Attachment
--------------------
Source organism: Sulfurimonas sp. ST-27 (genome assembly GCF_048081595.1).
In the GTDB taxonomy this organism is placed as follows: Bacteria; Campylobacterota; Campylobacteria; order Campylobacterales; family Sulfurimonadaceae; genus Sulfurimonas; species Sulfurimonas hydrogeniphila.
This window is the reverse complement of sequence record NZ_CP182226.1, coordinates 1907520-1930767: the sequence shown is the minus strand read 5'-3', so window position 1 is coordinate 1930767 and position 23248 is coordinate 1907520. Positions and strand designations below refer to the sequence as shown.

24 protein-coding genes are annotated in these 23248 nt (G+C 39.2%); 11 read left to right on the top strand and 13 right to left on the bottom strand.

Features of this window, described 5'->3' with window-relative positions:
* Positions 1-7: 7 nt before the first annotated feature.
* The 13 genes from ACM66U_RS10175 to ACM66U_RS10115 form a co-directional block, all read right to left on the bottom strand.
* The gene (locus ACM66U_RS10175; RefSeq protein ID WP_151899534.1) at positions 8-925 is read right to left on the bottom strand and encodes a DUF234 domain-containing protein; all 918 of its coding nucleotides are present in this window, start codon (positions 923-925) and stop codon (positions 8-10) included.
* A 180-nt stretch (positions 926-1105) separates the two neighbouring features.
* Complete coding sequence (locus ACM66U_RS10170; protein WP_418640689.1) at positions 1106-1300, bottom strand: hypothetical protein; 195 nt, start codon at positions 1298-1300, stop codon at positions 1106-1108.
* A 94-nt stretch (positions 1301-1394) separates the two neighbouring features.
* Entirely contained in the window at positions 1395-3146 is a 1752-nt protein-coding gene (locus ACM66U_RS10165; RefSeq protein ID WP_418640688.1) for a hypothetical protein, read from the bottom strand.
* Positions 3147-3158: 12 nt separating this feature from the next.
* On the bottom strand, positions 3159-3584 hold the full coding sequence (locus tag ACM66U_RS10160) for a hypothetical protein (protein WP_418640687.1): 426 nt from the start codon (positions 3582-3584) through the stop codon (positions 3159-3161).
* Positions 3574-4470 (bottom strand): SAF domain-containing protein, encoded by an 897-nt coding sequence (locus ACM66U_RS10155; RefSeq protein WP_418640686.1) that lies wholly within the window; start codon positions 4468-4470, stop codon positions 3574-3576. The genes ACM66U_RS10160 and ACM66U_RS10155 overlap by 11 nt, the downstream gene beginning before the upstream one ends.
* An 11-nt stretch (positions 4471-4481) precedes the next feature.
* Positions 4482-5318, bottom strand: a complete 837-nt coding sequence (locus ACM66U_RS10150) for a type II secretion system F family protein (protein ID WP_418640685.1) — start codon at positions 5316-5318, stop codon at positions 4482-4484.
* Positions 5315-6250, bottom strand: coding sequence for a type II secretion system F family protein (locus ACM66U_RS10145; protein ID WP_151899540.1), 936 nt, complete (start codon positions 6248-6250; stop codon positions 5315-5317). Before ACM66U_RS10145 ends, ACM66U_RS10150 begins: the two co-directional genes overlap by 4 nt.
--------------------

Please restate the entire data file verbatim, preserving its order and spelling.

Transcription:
Source organism: Sulfurimonas sp. ST-27 (genome assembly GCF_048081595.1).
In the GTDB taxonomy this organism is placed as follows: Bacteria; Campylobacterota; Campylobacteria; order Campylobacterales; family Sulfurimonadaceae; genus Sulfurimonas; species Sulfurimonas hydrogeniphila.
This window is the reverse complement of sequence record NZ_CP182226.1, coordinates 1907520-1930767: the sequence shown is the minus strand read 5'-3', so window position 1 is coordinate 1930767 and position 23248 is coordinate 1907520. Positions and strand designations below refer to the sequence as shown.

24 protein-coding genes are annotated in these 23248 nt (G+C 39.2%); 11 read left to right on the top strand and 13 right to left on the bottom strand.

Features of this window, described 5'->3' with window-relative positions:
* Positions 1-7: 7 nt before the first annotated feature.
* The 13 genes from ACM66U_RS10175 to ACM66U_RS10115 form a co-directional block, all read right to left on the bottom strand.
* The gene (locus ACM66U_RS10175; RefSeq protein ID WP_151899534.1) at positions 8-925 is read right to left on the bottom strand and encodes a DUF234 domain-containing protein; all 918 of its coding nucleotides are present in this window, start codon (positions 923-925) and stop codon (positions 8-10) included.
* A 180-nt stretch (positions 926-1105) separates the two neighbouring features.
* Complete coding sequence (locus ACM66U_RS10170; protein WP_418640689.1) at positions 1106-1300, bottom strand: hypothetical protein; 195 nt, start codon at positions 1298-1300, stop codon at positions 1106-1108.
* A 94-nt stretch (positions 1301-1394) separates the two neighbouring features.
* Entirely contained in the window at positions 1395-3146 is a 1752-nt protein-coding gene (locus ACM66U_RS10165; RefSeq protein ID WP_418640688.1) for a hypothetical protein, read from the bottom strand.
* Positions 3147-3158: 12 nt separating this feature from the next.
* On the bottom strand, positions 3159-3584 hold the full coding sequence (locus tag ACM66U_RS10160) for a hypothetical protein (protein WP_418640687.1): 426 nt from the start codon (positions 3582-3584) through the stop codon (positions 3159-3161).
* Positions 3574-4470 (bottom strand): SAF domain-containing protein, encoded by an 897-nt coding sequence (locus ACM66U_RS10155; RefSeq protein WP_418640686.1) that lies wholly within the window; start codon positions 4468-4470, stop codon positions 3574-3576. The genes ACM66U_RS10160 and ACM66U_RS10155 overlap by 11 nt, the downstream gene beginning before the upstream one ends.
* An 11-nt stretch (positions 4471-4481) precedes the next feature.
* Positions 4482-5318, bottom strand: a complete 837-nt coding sequence (locus ACM66U_RS10150) for a type II secretion system F family protein (protein ID WP_418640685.1) — start codon at positions 5316-5318, stop codon at positions 4482-4484.
* Positions 5315-6250, bottom strand: coding sequence for a type II secretion system F family protein (locus ACM66U_RS10145; protein ID WP_151899540.1), 936 nt, complete (start codon positions 6248-6250; stop codon positions 5315-5317). Before ACM66U_RS10145 ends, ACM66U_RS10150 begins: the two co-directional genes overlap by 4 nt.